It’s funny how psychology can play an important role in first contact. I’m trying to remember where I read the account, but it was from one of the descendants of I thin Sacagawea or one of the tribes that Lewis and Clarke encountered on their trip. She was more invaluable to them than most people realize. Yes, she could speak the language of the tribes they encountered, but she was also a woman with an infant. If the party had been all men, most of the local tribes would have assumed that they were a war party and might have killed them before even giving them a chance to speak. This might also be part of the reason that Remembrancers were sent out with the various crusade fleets..

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First off, I just wanted to say that Warseer sucks and is truly "Whineseer."   Now that I've got that off my chest, onto the more interesting stuff...

Dragon Lord >>> It was, if I remember correctly, developed to help get small 'shake and bake' style colonies off the ground with minimal outside assistance.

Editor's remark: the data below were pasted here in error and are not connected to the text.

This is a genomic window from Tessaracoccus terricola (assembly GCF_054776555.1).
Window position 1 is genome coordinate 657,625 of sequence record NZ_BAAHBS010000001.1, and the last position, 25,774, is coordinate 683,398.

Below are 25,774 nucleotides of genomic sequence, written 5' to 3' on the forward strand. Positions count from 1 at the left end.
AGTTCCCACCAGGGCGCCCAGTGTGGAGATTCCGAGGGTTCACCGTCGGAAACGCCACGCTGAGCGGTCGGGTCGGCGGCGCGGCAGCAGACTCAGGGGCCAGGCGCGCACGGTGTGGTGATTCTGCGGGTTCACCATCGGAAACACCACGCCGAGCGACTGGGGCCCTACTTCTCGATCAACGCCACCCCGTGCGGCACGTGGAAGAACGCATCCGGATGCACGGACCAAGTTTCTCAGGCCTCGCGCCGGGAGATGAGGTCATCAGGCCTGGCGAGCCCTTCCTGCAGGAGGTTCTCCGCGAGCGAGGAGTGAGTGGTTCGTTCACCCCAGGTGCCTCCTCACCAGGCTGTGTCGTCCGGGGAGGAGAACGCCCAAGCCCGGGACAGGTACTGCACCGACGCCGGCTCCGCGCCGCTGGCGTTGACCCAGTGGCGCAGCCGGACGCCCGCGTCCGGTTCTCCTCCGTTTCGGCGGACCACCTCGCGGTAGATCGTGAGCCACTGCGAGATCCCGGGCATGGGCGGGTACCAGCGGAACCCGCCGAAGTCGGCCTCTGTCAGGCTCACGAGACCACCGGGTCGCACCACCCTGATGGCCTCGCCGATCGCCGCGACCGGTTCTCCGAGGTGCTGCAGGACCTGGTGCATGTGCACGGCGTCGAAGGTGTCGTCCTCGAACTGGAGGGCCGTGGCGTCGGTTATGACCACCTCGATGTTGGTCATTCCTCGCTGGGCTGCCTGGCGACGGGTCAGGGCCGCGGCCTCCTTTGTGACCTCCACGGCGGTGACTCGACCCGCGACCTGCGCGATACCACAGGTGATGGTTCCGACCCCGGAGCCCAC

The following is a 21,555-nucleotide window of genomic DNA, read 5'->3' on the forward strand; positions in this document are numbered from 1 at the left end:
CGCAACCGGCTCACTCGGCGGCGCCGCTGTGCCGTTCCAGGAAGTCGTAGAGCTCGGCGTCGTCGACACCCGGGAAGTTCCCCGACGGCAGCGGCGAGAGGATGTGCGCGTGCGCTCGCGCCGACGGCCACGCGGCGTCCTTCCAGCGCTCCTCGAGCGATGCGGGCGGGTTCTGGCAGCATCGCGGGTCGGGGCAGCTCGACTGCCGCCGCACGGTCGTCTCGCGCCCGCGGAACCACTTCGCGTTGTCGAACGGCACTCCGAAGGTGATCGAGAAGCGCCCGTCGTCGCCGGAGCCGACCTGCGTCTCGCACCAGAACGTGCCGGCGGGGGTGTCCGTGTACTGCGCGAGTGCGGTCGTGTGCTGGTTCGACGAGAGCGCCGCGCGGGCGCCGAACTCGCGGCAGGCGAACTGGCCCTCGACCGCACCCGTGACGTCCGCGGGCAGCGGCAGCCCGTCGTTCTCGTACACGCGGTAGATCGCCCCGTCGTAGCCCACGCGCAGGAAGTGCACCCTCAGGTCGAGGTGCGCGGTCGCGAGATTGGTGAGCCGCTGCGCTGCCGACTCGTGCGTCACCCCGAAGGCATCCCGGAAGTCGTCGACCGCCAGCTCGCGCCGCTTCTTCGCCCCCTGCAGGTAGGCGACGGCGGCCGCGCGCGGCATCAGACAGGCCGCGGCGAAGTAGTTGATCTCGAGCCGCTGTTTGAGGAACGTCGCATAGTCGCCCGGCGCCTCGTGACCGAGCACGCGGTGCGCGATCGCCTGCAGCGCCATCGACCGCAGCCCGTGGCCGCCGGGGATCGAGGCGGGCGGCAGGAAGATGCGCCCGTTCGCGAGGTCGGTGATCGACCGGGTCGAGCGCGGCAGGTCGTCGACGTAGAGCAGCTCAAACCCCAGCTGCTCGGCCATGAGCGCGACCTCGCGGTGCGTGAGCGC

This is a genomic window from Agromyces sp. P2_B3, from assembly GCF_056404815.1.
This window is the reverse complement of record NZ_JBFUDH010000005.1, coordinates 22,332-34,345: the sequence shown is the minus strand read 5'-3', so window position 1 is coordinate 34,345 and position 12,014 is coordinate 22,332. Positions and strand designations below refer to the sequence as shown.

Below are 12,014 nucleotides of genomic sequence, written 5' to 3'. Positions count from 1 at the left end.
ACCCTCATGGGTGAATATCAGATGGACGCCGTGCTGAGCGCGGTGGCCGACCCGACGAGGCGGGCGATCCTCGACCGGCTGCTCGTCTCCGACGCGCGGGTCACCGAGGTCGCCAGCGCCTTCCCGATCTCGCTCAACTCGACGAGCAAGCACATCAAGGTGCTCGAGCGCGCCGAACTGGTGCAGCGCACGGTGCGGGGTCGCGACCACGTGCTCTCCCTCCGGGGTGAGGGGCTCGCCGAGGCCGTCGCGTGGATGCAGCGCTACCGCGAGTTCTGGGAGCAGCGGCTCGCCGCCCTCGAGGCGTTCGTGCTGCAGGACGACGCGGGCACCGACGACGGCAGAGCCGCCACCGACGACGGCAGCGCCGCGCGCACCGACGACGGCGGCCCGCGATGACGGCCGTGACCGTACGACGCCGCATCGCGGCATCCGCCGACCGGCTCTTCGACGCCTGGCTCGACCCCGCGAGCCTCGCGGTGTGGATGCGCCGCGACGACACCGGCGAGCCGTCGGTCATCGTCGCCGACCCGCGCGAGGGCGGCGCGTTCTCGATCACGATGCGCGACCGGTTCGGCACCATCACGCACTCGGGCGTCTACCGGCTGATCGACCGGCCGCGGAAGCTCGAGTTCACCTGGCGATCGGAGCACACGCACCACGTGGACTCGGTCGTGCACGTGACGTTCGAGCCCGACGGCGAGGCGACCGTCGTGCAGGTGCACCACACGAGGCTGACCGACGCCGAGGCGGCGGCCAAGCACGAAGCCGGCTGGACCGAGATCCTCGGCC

My own recollection would agree with this.  Over the years the "shake and bake" idea has come to encompass all aspects of G/DAoT technology. 

*stares* "G/DAoT technology."  That seems as redundant as "PIN number."

Anyway, it's just something that I wanted to remind people about.  Again, that "Dictation of Art" gives some flexibility of interpretation.  As someone that is increasingly losing contact with the 40k universe, it strikes me as a shame to lose the myriad of possibilities of a "million" human worlds only to have it replaced by the same boxy aesthetic.  Not that I have a huge problem with the concept of STC, I would just argue that it isn't quite as dominant in the Imperium as some might say.